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Tuesday, November 23, 2004

The New York Times > Business > Media & Advertising > Advertising: Advertisements You Didn’t Demand

The New York Times > Business > Media & Advertising > Advertising: Advertisements You Didn’t DemandVIDEO-ON-DEMAND has reached a critical mass, and advertisers have taken notice.

Once mostly a stomping ground for pay-per-view specials like "Wrestlemania," video-on-demand has grown to provide both paid and free content of all sorts, so far without advertisements. But Fox Cable Networks and Visa plan to test the ad waters in January.

The trial will be "Behind the Mysteries," a show that is scheduled for Jan. 24, 25 and 26 on the National Geographic Channel before becoming a free on-demand offering. The channel has been offering free video-on-demand content since October 2002, but has never included commercials. Viewers who choose "Behind the Mysteries," however, will see either 60-second Visa spots before and after the program or Visa commercials throughout.

"Video-on-demand is starting to get to a tipping point, in that the total universe of video-on-demand homes in the United States is about 17 million," said Steve Schiffman, executive vice president for marketing and new media at the National Geographic Channel, a joint venture between Fox Cable, which is part of the News Corporation, and the National Geographic Television and Film unit of the National Geographic Society

"Part of the test, candidly, is for Visa and for us to get a read of what is an appropriate way to offer a commercial approach within video-on-demand."

Michael J. Wolf, global head of the media and entertainment practice at McKinsey & Company, agreed that video-on-demand will become a significant way for consumers to find and watch programs. "From an advertiser's perspective, what makes this an incredibly attractive advertising vehicle is that you know the consumer actually selected the program," he said. "And especially if there are fewer ads, even if fewer people are watching, those impressions can be much more valuable."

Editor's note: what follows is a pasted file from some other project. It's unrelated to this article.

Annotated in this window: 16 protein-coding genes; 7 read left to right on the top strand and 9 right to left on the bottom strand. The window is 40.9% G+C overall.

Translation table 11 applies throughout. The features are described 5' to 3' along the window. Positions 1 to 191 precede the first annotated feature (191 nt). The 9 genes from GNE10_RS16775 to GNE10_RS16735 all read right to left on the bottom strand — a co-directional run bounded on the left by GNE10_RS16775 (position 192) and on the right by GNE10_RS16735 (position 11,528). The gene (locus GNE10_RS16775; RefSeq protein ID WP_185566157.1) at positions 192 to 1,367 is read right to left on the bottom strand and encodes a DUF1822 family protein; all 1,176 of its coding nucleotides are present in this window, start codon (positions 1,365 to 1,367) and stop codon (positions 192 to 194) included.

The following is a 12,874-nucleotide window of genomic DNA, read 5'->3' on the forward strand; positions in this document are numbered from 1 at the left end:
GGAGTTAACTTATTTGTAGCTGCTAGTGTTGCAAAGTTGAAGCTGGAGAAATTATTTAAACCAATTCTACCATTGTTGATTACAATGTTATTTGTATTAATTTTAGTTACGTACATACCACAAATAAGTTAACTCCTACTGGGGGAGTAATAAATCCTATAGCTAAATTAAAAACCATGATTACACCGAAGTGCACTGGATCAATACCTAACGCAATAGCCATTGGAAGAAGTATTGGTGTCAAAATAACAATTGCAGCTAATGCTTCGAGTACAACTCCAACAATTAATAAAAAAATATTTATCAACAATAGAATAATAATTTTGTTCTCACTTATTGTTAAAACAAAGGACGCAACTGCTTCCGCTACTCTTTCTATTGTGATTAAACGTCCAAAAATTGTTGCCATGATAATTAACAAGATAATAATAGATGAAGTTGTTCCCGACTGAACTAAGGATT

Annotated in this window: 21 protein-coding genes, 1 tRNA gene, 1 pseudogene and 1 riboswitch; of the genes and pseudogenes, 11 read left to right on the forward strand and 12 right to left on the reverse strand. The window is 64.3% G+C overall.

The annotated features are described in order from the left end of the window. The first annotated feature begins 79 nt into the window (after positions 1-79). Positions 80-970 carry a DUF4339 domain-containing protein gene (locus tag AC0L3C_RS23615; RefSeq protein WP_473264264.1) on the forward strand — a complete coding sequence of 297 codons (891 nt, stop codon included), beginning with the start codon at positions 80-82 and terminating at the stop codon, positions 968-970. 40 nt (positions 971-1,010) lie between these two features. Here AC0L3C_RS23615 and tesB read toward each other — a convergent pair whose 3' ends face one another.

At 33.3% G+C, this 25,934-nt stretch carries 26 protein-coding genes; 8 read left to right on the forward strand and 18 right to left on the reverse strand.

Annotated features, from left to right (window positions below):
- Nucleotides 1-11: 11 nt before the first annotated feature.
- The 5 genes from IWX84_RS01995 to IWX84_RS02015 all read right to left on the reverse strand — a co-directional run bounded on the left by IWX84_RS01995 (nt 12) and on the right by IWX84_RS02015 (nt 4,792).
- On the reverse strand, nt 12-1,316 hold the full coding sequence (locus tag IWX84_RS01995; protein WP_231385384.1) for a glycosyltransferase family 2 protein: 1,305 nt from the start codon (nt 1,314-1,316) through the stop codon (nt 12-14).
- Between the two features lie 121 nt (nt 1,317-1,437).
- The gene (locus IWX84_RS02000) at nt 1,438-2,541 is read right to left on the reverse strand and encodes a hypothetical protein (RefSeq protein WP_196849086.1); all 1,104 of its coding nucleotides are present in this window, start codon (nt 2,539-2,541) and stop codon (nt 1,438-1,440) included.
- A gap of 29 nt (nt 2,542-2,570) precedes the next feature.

Cable companies, too, are increasingly staking their futures on digital services like video-on-demand - with seemingly little choice. Comcast and Cox, two of the nation's largest cable companies, for example, recently attributed their strong third-quarter results to growing demand for their digital video services and high-speed Internet connections.

"There are a growing number of ways the viewing public can spend their time now that are really outside the traditional commercialized vehicles that we know and love," said Christopher C. Geraci, director for national television at OMD in New York, the media agency for Visa and a unit of the Omnicom Group. "The bottom line is, it's taken them away from the normal commercialized stream of television, and we're eager to get in front of them."

OMD has been at the fore of exploring new advertising techniques as technology changes the game. This summer, for instance, the agency arranged for 11 of its clients' products to appear in episodes of the mini-series "Five Days to Midnight" on the Sci Fi Channel.

But that project involved traditional television, where commercials are expected. The question now is whether consumers will welcome commercials in content that they believe that they control, said Alan Bezoza, a cable analyst at the New York office of Friedman, Billings, Ramsey.

People using TiVo and other digital video recorders expect to be able to fast-forward through commercials, and people who select free on-demand programs on cable expect to see no commercials at all, Mr. Bezoza said. "Unfortunately, they're used to it by now."

The test will take place in more than 90 markets served by Comcast, Insight Communications and Time Warner Cable, part of Time Warner. Its organizers expect 150,000 households to take part each month during the three-month test, sometimes repeating viewings or watching more than one episode, for a total of 250,000 views each month.

Expectations of viewers' reactions are less clear. To that end, the program will incorporate a contest which viewers can enter online. "The ads will say please come online and get a chance to win this fabulous trip," said Lou LaTorre, president for advertising sales at Fox Cable,. "In registering, they will be asked a series of questions, still in development, about their perceptions of video-on-demand, advertising in video on demand, degrees of acceptability, image, associations."

The test may not answer all the questions that need answers, but small moves are better than none, Mr. LaTorre said. "This is a legitimate first step."

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